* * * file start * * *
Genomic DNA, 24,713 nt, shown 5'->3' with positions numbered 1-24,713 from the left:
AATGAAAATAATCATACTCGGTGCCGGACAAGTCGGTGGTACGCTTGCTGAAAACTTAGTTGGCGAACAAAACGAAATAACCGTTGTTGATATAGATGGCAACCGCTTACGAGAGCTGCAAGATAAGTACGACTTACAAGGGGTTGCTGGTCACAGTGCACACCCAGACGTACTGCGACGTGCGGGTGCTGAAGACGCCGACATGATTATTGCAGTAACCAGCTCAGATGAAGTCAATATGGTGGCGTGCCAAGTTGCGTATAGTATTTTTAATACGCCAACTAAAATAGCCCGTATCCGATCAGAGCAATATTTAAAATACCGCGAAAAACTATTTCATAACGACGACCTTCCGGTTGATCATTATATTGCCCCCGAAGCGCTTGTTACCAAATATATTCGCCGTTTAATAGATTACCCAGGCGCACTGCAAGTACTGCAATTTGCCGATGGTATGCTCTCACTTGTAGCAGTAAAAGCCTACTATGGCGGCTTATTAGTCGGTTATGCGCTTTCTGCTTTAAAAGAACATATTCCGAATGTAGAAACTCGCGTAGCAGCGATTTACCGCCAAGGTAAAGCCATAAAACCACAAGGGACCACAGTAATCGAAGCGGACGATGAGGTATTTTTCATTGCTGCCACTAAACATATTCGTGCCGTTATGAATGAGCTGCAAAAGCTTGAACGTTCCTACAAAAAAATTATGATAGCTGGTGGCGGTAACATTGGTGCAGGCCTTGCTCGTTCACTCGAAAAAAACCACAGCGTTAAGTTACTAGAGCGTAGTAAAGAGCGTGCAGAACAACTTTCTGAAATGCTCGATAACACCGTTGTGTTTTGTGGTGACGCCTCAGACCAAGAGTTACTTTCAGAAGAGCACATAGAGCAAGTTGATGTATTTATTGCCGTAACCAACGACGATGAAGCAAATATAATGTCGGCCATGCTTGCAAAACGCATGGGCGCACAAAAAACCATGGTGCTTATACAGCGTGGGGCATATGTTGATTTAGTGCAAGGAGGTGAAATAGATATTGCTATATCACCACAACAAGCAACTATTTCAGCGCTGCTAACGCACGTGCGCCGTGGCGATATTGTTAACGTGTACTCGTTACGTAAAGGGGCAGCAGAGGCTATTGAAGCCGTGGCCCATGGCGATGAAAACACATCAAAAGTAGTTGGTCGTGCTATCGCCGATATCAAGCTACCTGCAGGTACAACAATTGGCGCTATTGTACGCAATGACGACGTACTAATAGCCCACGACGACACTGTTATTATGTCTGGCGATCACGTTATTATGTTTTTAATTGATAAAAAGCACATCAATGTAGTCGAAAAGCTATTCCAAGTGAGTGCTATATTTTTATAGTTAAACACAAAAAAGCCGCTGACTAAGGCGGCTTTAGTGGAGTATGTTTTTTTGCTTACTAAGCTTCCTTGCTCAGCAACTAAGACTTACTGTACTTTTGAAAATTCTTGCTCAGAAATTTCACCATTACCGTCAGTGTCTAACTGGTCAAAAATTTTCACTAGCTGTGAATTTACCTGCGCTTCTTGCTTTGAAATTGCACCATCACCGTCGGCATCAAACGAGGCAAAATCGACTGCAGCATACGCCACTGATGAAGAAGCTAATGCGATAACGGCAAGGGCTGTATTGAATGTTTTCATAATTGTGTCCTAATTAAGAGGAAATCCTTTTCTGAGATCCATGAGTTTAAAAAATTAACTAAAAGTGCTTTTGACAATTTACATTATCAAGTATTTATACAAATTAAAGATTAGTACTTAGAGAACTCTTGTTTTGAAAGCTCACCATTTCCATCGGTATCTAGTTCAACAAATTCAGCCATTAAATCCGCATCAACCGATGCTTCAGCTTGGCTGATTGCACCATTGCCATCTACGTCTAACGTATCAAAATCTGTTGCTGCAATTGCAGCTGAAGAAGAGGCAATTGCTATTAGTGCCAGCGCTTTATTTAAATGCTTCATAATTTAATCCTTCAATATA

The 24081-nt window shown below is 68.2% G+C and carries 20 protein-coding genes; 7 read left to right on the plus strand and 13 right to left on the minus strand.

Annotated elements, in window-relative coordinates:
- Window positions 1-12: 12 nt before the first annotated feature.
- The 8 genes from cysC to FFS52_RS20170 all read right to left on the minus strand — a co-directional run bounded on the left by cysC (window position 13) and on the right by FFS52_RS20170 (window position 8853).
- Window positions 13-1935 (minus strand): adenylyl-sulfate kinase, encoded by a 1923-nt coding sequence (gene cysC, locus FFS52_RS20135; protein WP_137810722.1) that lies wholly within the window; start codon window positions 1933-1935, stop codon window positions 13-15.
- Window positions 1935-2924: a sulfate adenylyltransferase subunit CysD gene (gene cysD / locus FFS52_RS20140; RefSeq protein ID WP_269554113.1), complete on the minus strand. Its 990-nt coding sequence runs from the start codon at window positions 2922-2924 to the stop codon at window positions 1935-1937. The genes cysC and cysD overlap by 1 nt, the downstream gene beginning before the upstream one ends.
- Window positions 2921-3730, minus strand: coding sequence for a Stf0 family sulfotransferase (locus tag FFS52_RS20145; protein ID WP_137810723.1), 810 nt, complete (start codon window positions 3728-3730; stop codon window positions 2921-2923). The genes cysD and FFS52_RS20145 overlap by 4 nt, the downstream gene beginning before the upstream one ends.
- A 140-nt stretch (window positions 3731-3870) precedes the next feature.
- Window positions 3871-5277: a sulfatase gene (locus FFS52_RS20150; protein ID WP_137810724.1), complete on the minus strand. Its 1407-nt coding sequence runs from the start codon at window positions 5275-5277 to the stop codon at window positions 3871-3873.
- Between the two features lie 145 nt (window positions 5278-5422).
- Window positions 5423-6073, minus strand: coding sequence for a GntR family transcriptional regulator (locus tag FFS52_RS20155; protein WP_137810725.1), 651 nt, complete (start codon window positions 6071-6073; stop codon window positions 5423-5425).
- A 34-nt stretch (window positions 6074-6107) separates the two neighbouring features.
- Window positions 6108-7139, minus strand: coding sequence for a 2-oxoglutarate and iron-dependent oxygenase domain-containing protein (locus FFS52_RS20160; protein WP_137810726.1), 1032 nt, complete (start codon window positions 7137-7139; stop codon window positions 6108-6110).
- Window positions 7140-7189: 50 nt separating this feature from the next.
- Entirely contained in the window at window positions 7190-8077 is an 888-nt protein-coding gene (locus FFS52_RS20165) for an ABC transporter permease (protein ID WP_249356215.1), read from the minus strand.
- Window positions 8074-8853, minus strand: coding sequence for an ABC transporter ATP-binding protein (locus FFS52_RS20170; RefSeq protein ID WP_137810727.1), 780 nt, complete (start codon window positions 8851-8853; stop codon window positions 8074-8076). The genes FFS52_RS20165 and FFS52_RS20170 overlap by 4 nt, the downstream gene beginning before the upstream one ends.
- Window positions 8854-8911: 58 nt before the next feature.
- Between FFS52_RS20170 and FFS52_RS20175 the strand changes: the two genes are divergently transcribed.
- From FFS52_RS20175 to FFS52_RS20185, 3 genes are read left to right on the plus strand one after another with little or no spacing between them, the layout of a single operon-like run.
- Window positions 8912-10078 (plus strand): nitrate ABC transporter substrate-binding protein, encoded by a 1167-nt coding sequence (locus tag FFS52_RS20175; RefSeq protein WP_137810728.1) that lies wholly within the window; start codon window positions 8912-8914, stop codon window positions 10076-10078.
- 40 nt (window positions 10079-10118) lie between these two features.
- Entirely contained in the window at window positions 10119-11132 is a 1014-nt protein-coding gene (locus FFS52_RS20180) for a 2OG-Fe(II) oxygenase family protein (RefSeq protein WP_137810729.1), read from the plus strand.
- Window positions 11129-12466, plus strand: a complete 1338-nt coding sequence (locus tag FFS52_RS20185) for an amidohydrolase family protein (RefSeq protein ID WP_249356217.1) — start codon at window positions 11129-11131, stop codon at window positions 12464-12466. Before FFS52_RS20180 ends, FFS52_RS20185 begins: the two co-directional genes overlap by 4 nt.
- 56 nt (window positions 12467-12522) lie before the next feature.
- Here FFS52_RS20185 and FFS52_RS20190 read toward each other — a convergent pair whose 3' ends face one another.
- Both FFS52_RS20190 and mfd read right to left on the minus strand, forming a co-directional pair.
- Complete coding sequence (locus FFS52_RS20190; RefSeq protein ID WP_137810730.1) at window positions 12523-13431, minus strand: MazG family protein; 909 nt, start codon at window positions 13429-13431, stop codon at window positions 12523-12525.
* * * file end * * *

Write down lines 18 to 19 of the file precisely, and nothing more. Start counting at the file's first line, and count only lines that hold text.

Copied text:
- Window positions 8074-8853, minus strand: coding sequence for an ABC transporter ATP-binding protein (locus FFS52_RS20170; RefSeq protein ID WP_137810727.1), 780 nt, complete (start codon window positions 8851-8853; stop codon window positions 8074-8076). The genes FFS52_RS20165 and FFS52_RS20170 overlap by 4 nt, the downstream gene beginning before the upstream one ends.
- Window positions 8854-8911: 58 nt before the next feature.